Opposition has its say in amended terror law
ISLAMABAD: In the face of opposition filibuster, the government managed to get a new bill through the National Assembly on Wednesday, accepting almost all their amendments that may have weakened some provisions of what was promised to be more stringent law to curb terrorist violence.
Law and Justice Minister Farooq H. Naek accepted about 15 amendments, including the omission of a couple of clauses, mostly coming from the opposition Pakistan Muslim League-N (PML-N), and a couple from the Muttahida Qaumi Movement in the hope of a smooth sailing for what was originally a 25-clause Anti-Terrorism (Second Amendment) Bill, 2013 aimed to make perpetrators of various acts punishable under the Anti-Terrorism Act of 1997.
Yet the PML-N legal expert, Zahid Hamid, wanted to speak on each of more than a dozen of his party’s amendments, prompting Speaker Fehmida Mirza to complain that he was “testing my patience” late in the day, just before she was to play host to house members at a farewell dinner ahead of the expiry of their five-year term.
But then jumped in opposition leader Chaudhry Nisar Ali Khan in one of his rare appearances in the current session, to voice his wonder why the government was rushing with what he called controversial legislation and threatening that his party would block bills like the one aimed to give a one- time amnesty for not complying with tax laws.
The chief whip of the ruling Pakistan People’s Party (PPP) and religious affairs minister, Khursheed Ahmed Shah, countered by arguing that the opposition should be happy, rather than angry, with the government carrying out legislation to the last days of its term.
The law minister noted that the bill under discussion was no more controversial after he had accepted all opposition amendments, which Mr Hamid of the PML-N said sought to make the bill “more effective” while also addressing some fundamental concerns such as right to a fair trial and powers of superior courts to grant bail.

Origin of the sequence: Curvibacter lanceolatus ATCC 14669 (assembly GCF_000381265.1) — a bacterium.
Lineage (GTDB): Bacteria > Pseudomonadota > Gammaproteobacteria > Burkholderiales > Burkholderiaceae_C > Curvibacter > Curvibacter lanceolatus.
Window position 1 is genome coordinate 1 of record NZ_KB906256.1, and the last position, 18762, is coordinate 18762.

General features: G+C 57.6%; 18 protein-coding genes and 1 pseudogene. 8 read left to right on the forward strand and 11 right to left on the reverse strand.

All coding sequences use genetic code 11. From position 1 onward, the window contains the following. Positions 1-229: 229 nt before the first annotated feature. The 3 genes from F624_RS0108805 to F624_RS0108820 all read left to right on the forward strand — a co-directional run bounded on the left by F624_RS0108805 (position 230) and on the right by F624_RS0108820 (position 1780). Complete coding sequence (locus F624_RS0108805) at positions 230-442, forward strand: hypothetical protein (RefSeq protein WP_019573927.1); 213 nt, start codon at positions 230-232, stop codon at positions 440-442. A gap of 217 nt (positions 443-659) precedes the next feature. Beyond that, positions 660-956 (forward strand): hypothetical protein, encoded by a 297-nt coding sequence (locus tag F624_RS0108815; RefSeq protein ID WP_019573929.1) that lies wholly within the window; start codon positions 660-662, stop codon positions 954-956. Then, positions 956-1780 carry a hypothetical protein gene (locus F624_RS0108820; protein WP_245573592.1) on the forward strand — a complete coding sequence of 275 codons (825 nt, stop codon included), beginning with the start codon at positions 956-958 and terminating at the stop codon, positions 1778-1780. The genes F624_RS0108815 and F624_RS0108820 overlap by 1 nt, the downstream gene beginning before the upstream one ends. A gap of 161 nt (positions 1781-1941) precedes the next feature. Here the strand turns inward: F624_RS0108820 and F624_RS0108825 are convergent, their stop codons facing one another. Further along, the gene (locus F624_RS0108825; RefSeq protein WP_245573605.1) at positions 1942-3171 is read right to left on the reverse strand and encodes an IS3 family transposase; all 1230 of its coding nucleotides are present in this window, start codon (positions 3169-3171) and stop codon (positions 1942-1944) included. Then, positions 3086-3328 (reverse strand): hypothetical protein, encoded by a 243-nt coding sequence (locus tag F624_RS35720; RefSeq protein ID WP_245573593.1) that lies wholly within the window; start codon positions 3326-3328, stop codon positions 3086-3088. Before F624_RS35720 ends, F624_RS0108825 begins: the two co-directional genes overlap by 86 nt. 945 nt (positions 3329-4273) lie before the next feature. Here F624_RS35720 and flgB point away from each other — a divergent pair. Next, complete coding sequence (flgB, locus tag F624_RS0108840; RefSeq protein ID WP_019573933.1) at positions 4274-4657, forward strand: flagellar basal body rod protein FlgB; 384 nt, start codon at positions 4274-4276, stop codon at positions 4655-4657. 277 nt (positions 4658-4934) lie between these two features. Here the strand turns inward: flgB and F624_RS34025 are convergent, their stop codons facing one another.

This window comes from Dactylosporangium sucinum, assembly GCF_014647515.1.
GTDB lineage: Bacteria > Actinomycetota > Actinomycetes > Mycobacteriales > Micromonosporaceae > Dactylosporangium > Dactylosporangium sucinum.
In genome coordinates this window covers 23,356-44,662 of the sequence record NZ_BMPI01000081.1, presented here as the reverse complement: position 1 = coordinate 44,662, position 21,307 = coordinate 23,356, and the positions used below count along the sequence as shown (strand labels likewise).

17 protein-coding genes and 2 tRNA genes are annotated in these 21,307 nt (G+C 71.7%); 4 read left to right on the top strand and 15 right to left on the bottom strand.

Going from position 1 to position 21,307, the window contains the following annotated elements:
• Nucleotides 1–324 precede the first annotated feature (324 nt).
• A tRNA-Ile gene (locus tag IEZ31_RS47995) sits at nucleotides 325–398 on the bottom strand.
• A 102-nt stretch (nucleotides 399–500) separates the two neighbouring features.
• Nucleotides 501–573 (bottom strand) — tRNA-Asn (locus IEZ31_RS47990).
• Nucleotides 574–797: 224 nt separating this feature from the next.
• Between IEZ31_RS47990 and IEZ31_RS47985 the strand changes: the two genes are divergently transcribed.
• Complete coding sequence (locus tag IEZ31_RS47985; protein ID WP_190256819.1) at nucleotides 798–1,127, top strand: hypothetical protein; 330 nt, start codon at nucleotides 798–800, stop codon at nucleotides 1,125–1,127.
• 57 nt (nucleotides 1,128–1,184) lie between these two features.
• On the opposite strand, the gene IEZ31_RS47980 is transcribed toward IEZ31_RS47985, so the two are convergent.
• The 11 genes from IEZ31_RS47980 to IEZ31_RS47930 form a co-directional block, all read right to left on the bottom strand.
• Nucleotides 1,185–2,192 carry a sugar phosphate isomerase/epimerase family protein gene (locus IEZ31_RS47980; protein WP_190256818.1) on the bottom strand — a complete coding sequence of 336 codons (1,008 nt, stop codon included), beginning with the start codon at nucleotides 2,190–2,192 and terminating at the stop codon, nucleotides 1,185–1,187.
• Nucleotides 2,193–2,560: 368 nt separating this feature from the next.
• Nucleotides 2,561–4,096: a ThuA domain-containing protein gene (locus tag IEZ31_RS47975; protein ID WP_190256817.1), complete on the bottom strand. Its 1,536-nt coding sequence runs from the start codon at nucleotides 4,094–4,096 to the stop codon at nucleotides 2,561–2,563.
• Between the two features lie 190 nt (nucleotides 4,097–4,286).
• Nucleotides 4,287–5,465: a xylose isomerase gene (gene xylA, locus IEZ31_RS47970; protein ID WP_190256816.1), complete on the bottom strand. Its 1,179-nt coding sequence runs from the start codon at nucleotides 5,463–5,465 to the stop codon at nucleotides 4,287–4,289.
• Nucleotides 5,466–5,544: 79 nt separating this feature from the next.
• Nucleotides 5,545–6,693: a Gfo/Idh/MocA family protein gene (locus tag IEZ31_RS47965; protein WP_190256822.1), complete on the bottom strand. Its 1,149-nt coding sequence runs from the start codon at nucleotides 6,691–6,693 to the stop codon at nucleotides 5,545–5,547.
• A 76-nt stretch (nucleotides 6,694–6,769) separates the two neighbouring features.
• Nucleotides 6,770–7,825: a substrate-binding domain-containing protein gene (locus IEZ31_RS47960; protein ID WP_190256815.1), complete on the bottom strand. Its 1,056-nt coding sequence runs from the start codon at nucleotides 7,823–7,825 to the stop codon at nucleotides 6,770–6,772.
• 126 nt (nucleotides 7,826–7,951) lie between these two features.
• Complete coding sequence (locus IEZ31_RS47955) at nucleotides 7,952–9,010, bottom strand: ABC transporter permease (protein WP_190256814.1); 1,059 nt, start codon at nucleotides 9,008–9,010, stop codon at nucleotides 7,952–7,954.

He noted the bill had been pending for about two years in the Senate, where it was first introduced by Interior Minister Rehman Malik, but could not pass through a house standing committee headed by a senator of the opposition Jamiat Ulema-i-Islam for unexplained reasons, prompting frequent complaints from the minister.
And to become law, the bill must be passed by the Senate as well before the National Assembly stands automatically dissolved at the end of its term on March 16.
So many amendments to a bill that amended another parent law, came with such rapidity, and sometimes amid confusion, that it was hard for people in the galleries to immediately grasp their significance.
The bill’s statement of objects and reasons noted that a “growing menace of terrorism and attacks on armed forces, civil armed forces, law enforcement agencies and government offices and installations have adversely affected the security situation” and said: “The extraordinary circumstances demand more stringent laws to curb the terrorist violence and to punish those found involved with a view to create adequate deterrence.”
The bill expands the definition of terrorism to acts like “intimidating and terrorising” the public, social sectors, and business community, attacking civilians, government officials, installations, security forces as well as government premises, schools hospitals, taking law into one’s own hands, award of punishment not recognised by law, and preaching one’s beliefs on unauthorised FM stations.
Earlier the house passed, for the second during this session, a government bill seeking the establishment of Shaheed Zulfikar Ali Bhutto University in Islamabad, this time with some amendments made by the Senate last week.
CORPORAL PUNISHMENT: A Dawn report on Wednesday incorrectly, though inadvertently, cited penalties like withholding promotions and increments as well as compulsory retirement or dismissal of staff among corporal punishment in schools and other institutions under private bill passed by the National Assembly on Tuesday. In fact, these penalties were proposed in the original draft of the bill moved by Dr Attiya Inayatullah of the Pakistan Muslim League-Q, while the final draft, as passed, prescribed the punishment of imprisonment of up to one year, or a fine of up to Rs50,000, or both, “in addition to any punishment arising out of hurt or injury caused by such corporal punishment under other applicable laws”.